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Now or never for Scotland

There comes a point in every manager's tenure when he has no more time for rebuilding, renewing or restarting. This is the point when judgements are no longer provisional, and every match is counted. There is no credit left except what he can earn.

This is where Craig Levein is. After nearly three years as Scotland manager, he begins his second qualification campaign today against Serbia at Hampden Park.

It will not be easy -- Group A also includes Belgium and Croatia. But there is a sense that Levein has to start justifying himself now and that he can only do so with success.

Scotland's manager will stand or fall in the next 10 games by his own tactics, the players he chooses and those he discards.

Levein, admitting yesterday that he has grown into the role, knows that he now needs to deliver. "You don't get an apprenticeship in this game," he said.

"You get thrown in and you have to deal with it. I've learnt an awful lot in the last two years. There's a whole raft of things that I've changed that I didn't do at the start, but it's only because you learn as you go along.

"Nobody wants the best for Scotland more than me. I don't need people to like me. I need people to understand that I am doing everything possible to get Scotland to the World Cup."

Taking Scotland to Brazil, to their first major finals in 16 years, will be very difficult. Scotland are facing two teams with more recent tournament experience in Croatia and Serbia, one with much more talent in Belgium, and two in Macedonia and Wales who can make it difficult on their own turf.

Winning Group A might be beyond Scotland but even to come second they will need a set of impressive results. It will require a serious improvement.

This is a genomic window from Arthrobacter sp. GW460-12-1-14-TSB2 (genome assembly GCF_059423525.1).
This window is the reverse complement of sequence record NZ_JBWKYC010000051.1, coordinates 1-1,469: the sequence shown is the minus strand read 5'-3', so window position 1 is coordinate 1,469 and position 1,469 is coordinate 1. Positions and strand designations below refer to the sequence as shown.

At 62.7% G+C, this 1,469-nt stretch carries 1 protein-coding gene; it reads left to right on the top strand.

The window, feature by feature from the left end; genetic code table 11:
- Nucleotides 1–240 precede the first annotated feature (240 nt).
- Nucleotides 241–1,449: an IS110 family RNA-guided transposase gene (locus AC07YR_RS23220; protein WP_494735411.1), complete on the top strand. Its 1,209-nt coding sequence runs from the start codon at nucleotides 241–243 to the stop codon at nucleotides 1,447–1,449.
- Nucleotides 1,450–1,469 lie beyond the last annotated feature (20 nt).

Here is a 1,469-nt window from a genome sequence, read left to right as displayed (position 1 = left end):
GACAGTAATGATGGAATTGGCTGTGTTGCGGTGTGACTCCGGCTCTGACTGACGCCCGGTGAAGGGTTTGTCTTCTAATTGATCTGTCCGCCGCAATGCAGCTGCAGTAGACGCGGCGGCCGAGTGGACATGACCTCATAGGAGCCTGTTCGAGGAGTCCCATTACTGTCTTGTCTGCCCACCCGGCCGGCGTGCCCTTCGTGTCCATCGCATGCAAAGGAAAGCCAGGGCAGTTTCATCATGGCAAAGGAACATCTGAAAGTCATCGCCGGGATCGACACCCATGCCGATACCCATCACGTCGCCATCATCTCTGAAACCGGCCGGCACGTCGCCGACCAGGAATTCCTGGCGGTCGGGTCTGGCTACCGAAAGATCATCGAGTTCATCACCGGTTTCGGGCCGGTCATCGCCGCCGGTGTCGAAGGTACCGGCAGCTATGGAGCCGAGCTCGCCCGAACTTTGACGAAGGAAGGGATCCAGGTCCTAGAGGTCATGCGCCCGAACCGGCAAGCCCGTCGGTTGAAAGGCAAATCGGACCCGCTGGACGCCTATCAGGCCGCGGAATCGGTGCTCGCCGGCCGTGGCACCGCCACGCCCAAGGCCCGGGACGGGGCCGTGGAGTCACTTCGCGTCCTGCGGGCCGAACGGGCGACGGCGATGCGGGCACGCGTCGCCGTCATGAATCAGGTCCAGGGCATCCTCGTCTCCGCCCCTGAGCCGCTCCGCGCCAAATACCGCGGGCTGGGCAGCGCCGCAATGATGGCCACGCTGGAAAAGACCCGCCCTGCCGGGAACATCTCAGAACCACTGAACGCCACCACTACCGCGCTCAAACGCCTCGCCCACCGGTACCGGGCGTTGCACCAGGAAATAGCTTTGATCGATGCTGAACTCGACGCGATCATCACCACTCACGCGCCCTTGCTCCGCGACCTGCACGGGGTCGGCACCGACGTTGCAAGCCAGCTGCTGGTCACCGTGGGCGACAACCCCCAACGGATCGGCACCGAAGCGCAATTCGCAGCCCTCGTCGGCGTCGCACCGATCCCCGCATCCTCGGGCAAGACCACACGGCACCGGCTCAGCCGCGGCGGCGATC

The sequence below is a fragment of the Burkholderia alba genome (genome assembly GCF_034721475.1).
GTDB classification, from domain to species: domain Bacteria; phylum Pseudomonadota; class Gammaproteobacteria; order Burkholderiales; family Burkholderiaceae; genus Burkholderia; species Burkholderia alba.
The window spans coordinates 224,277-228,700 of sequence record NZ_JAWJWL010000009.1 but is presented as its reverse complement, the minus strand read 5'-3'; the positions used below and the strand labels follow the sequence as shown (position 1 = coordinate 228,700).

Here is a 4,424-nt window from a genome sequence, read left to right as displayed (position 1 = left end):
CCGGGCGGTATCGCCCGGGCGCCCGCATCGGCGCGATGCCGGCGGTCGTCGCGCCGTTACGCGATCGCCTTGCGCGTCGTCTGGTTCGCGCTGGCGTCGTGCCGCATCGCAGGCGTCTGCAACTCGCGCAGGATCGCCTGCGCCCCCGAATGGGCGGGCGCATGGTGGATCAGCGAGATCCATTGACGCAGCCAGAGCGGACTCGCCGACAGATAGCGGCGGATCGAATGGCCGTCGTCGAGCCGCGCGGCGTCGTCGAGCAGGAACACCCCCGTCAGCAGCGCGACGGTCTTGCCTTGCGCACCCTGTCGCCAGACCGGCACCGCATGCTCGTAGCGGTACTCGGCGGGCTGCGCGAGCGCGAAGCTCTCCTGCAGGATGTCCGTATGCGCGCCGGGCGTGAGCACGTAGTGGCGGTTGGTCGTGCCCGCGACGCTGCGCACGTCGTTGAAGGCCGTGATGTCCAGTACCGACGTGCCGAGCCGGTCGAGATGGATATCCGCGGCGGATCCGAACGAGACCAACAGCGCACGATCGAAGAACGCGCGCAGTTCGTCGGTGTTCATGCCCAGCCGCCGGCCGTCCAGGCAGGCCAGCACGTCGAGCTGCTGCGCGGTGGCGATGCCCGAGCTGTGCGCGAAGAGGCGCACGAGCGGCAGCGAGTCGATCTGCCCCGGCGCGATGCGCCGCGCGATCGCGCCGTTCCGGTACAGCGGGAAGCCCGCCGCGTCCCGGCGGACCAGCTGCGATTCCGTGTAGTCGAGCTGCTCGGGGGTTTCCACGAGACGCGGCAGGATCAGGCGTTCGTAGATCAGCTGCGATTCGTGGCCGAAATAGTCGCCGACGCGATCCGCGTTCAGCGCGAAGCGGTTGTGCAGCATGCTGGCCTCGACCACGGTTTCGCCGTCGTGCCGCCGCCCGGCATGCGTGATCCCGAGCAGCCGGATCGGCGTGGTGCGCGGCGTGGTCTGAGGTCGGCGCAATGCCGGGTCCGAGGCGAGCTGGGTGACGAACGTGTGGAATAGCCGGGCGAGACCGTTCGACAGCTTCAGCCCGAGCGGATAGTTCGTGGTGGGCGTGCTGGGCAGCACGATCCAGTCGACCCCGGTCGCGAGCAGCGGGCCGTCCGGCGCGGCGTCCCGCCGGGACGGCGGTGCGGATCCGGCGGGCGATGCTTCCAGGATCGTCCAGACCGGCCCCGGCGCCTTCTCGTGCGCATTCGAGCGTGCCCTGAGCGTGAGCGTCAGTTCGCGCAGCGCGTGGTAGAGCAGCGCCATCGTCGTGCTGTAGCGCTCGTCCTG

But there was an insistence from the camp yesterday that they are a different team than they were for the last campaign, that Levein's methods are starting to seep into the players, that they are better-equipped for this campaign than they were for the last.

Levein insisted yesterday that his team was "miles better" than the one from two years ago.

"This Scotland team has improved enormously since the start of the last campaign," he said, "and it's our best chance in a long time to qualify."

Gary Caldwell will captain Scotland on the occasion of his 50th cap this afternoon.

The Wigan centre-back, who may be asked to step into midfield, echoed Levein's line that this is a different Scotland team.

"The personnel probably hasn't changed a great deal but the manager knows the group a lot better than he did in the last campaign, he knows what tactics suit us," Caldwell said.

"So we are far better prepared to go into the qualifying campaign than the last time."

Scottish supporters are not quite so impressed with Levein's tactical approach. In one of the crucial early qualifiers for Euro 2012, away in Prague, Levein decided against playing a centre-forward.

To some this was futuristic football, years before Spain's radical triumph.

To others, though, it was negative, fearful football, giving the Czech Republic too much respect, betraying a lack of confidence in their own ability to score a goal.